8. Use the Tips for effective complaining and the bestselling book How to Complain: The Essential Consumer Guide to Getting Refunds, Redress and Results! which has more advice and templates.  State that you want a replacement machine or the engineer appointment brought forward.
  9. The Consumer Protection Act 1987 states that if you are harmed by an unsafe product you can sue the manufacturer. You can begin your court case up to three years from the date of the injury. In some cases, you can even sue up to ten years after the product was sold, if, for instance, you sustain a personal injury or damage to your property. The value of the damage must be more than £275.
  10. Your contract is normally with the company to which you paid the money. However, as the manufacturer has admitted fault, your correspondence should be with them as in this case the manufacturer is responsible, not the trader. But you could also contact the retailer and request a replacement or repair, you may find that a good retailer will also act on your behalf and get an engineer out to you quicker, or offer a refund. If you find the retailer unhelpful and the retailer is a member you can also go to the Furniture Ombudsman .
  11. The “General Product Safety Regulations 2005” dictates that manufacturers must make arrangements for the collection and/or return of the product for destruction from consumers who have purchased the product.
  12. If you bought the dryer on your credit card you can also use the Consumer Credit Act 1974 Section 75 as the credit card company is equally liable and it should give you a refund.

 

It is really shocking to see such behaviour from Whirlpool. It continues to not put consumers safety first, to be communicating poorly and not doing the right thing. It is refusing to give people refunds on machines so that people can purchase one from another brand too! I would not buy anything from Whirlpool and I wonder how many other consumers feel the same way.  Will this latest debacle be enough to cause the brand to fail?

(About 5.40 in) I talk to Andrew Pierce about the issues.

Whirlpool

101 Habits of an Effective Complainer. New consumer guide

“If complaining is an art form, Helen Dewdney is Rembrandt” – Robert Rinder TV Judge, Barrister TV Presenter

101 Habits if an Effective complainer book cover with logoNew consumer guide from best-selling author, The Complaining Cow – released 18 December

The British find it hard to complain and assert their legal rights and it’s even harder when they get fobbed off by companies. Consumers say it can take too much time or they just don’t know where to start. Even after embarking on a complaint, some quite simply don’t have the confidence to keep going. At last, help is at hand. Consumer Champion Helen Dewdney, The Complaining Cow, has written a new book 101 Habits of an Effective Complainer.

Cover of How to Complain updated 2019 large cow logo

 

The book is released on 18 December 2019 and follows the success of her earlier best-seller How to Complain: The Essential Consumer Guide to getting Refunds, Redress and Results!

Although written in an easy-to-read and light-hearted style, 101 Habits provides readers with the confidence to complain effectively, improving the way people make complaints, so as to get the results they want.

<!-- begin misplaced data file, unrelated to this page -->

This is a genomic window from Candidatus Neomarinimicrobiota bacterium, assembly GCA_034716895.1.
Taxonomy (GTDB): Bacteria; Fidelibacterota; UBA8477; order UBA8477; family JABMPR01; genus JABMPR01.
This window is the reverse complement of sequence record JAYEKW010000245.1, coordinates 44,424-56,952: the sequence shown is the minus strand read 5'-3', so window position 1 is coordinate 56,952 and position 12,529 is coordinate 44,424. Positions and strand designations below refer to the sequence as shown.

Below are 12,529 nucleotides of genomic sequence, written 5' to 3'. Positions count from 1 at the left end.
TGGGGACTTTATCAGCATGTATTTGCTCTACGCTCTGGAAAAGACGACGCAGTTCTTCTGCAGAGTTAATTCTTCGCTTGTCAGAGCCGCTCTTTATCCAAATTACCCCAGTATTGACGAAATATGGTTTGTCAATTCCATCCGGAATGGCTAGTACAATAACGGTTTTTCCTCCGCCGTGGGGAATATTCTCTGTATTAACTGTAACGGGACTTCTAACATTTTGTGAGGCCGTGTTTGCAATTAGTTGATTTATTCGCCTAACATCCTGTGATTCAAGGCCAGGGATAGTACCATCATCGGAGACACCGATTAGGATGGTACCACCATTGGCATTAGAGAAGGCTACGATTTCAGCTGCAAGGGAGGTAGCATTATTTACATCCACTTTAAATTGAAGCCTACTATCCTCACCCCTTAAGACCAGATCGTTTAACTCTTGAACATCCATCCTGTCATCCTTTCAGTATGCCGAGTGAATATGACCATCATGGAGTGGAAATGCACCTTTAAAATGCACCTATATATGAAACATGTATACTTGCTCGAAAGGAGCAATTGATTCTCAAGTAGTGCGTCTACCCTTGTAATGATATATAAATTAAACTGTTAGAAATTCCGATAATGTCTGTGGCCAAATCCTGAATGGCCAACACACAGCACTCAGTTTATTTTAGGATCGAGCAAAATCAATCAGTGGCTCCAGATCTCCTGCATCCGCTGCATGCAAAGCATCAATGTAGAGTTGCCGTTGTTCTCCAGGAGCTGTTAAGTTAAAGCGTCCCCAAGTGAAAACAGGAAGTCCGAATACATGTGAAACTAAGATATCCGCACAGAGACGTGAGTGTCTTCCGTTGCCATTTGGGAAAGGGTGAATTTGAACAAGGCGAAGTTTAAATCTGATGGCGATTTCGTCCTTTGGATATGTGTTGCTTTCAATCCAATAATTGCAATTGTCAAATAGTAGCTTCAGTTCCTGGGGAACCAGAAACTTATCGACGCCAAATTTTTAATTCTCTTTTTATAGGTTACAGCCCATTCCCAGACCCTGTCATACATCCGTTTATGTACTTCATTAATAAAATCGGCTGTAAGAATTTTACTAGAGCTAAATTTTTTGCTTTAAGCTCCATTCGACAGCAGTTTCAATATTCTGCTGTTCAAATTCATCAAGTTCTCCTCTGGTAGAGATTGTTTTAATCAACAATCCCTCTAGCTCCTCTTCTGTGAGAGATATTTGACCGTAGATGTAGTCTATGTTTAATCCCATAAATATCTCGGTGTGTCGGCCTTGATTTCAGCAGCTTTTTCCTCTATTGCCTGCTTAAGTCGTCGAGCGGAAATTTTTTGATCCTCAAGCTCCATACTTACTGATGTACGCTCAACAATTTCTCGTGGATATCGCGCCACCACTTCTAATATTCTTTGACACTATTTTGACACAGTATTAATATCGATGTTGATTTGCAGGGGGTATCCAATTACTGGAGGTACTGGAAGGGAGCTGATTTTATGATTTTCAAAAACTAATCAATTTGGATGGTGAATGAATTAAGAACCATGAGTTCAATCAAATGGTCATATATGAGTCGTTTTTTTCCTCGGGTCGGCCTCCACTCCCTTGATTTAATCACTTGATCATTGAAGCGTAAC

Each page provides a complaining habit to consider and an example of how and why it empowers the reader to become more effective in getting the results they want. These anecdotes come from Dewdney’s own experience or from one of the people she has helped to gain redress using that habit. Accompanying the habit and example is a novelty graphic to illustrate the point!

Whilst some consumer books give the information needed to complain, this new book is unique in that it helps to develop a new mindset for complaining effectively. By showing how and when to complain (and also compliment), the reader will feel empowered to be more positive and confident after reading and using a selection of the 101 habits. Regardless of the issue, whether it’s telecoms, retail, energy or finance, the same basic principles apply to complaining in any sector.

Reviews

Consumer champions have been quick to praise 101 Habits of an Effective Complainer.

When it comes to asserting one’s legal rights Barrister Robert Rinder (TV’s Judge Rinder) knows a thing or two. He says that Dewdney’s book is

“… easy to follow, beautifully written and – above all – teaches us that complaining effectively doesn’t require rudeness or angry sharp elbows. Dewdney’s book is a brilliant reminder that being a successful complainer (or getting what you were entitled to in the first place) is simple to achieve and can even be fun. Her superb how-to guide isn’t for ‘complainers,’ it’s for anybody who has ever been a consumer and been let down – it’s for all of us.”

Rinder isn’t the only consumer rights celebrity who has endorsed the book. Matt Allwright, presenter of BBC Watchdog, says:

“Helen’s book gets it spot on, and steers you away from all the complaining cul-de-sacs and coups de foudre. Before you pick up the phone or log in to Twitter – read it. A great result is probably closer than you think.”

Paul Lewis, the presenter of BBC Radio 4 Moneybox, puts it this way:
“If How to Complain is the essential companion to your shopping then 101 Habits should be by your laptop whenever you think you have been treated badly by a retailer or a business you have dealt with. Breathe deeply. Flex your fingers. And get complaining!”

101 Habits of an Effective Complainer will make a great Christmas present for anyone who needs more confidence in asserting their rights and getting the results they want!

What's in there then?